Monday, September 10, 2012

The United Cities of America

In a four-hour stretch, Meg and I flew out of Detroit, into Chicago and out again, and into Philadelphia. Amazing cities, one troubled now, but even that one an important part of our economic and cultural past. Think about all the great cities in America--Houston, Atlanta, San Francisco, New York, L.A., on and on. No country in the world has more big, vibrant cities than we do. No one else is even close.

No disrespect intended to our agrarian roots, but our cities are where the action is: the jobs, the arts, the innovation, the craziness. All that land outside our cities and their suburbs is dedicated mainly to feeding us and giving us places to escape from ourselves once in a while.

It makes me wonder whether the way we govern ourselves still makes sense. Why shouldn't the cities make the local laws rather than the states. When our current law-making patchwork was sewn, most of the population lived in the country. States were big boundaries drawn around collections of farms. Today, eighty two percent of us live in cities or city suburbs.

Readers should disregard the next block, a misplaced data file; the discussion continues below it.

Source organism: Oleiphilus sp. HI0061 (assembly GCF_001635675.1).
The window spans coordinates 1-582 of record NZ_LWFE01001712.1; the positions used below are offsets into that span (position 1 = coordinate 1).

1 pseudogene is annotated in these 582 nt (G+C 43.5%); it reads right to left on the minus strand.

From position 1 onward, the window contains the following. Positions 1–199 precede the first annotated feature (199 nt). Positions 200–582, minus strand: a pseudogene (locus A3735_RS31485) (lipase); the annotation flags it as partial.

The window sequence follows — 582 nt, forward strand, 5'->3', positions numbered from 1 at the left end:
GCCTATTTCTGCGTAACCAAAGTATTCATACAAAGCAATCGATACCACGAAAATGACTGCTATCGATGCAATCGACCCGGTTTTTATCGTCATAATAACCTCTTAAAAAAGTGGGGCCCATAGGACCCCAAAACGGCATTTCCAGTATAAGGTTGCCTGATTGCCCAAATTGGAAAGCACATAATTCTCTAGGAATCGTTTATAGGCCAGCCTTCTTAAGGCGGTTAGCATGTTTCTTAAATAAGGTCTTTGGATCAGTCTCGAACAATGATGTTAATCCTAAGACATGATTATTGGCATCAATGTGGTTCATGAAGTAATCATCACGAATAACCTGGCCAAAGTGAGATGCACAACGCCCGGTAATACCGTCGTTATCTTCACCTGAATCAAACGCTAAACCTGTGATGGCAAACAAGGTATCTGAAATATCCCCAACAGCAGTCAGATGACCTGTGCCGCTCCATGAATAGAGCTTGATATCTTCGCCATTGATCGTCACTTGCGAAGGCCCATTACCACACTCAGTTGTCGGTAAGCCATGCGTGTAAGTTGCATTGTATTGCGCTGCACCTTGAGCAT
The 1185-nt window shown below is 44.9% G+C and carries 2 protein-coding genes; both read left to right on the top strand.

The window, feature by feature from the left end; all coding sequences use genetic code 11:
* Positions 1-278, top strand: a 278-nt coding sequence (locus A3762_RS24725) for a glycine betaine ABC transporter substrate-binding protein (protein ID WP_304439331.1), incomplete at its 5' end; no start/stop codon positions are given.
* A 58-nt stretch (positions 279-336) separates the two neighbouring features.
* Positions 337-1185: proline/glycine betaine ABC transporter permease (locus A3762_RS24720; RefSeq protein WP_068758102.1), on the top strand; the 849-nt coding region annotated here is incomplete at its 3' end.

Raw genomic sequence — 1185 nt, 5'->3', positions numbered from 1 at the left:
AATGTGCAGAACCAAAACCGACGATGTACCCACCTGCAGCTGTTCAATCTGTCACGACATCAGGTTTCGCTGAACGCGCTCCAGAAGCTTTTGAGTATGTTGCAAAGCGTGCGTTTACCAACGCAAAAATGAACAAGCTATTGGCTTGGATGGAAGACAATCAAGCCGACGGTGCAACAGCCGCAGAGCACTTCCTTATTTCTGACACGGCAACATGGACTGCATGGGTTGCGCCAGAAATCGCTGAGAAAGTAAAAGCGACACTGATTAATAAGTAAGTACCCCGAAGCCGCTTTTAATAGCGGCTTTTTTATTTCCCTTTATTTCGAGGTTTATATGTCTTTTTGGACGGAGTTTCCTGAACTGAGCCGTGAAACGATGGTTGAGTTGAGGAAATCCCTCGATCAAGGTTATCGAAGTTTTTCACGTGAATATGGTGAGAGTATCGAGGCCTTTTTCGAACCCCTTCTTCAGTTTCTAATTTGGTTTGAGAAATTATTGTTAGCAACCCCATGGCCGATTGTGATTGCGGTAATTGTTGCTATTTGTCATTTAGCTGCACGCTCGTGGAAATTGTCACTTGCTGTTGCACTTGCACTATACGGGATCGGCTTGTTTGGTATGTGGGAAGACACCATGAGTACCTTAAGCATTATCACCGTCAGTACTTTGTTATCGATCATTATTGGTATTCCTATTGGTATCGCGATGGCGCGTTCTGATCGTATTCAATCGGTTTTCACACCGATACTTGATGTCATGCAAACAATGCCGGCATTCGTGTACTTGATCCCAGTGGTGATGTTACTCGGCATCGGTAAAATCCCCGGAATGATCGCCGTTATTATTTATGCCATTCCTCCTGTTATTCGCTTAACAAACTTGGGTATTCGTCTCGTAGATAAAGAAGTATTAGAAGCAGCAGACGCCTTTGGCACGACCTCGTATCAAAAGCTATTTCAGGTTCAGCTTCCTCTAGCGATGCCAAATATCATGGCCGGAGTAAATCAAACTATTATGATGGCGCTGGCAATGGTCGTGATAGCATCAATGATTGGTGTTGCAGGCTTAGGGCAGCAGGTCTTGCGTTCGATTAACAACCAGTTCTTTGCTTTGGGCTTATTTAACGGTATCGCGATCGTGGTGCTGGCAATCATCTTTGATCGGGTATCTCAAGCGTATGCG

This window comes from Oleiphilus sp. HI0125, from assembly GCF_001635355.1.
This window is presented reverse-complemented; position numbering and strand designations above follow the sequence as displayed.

As we moved off the farm and into cities, rural areas ended up over-represented in state legislatures. In the nineteen sixties, the Supreme Court forced the states to reapportion, so that all citizens in a state would have an equal voice in state government. I wonder, though, whether that is enough.

Urban and rural dwellers have very different concerns. Consider the issue of gun control, for instance. Many city folk would be happy if they never saw a gun. Outside the city limits, people like to hunt. They like to be armed. I think isolation increases the instinct to want to be able to defend yourself.

Even though the residents of cities get equal weight for their votes, they may be in a state with many rural citizens. So when the vote for gun control comes up in the state legislature, the urbanites get out-voted. (Let's leave the Second Amendment out of this for now. There are plenty of other issues on which city dwellers and rural folks have fundamentally different points of view.)

Why not let the cities vote on city laws and the rest of the state vote on rural issues? I know, I know, there is the little matter of the Constitution, so I guess I can't be seriously proposing this as a political reform. But it's something to think about as our society evolves. Ultimately, the way we govern ourselves must reflect our local interests and concerns. Just ask King George III.

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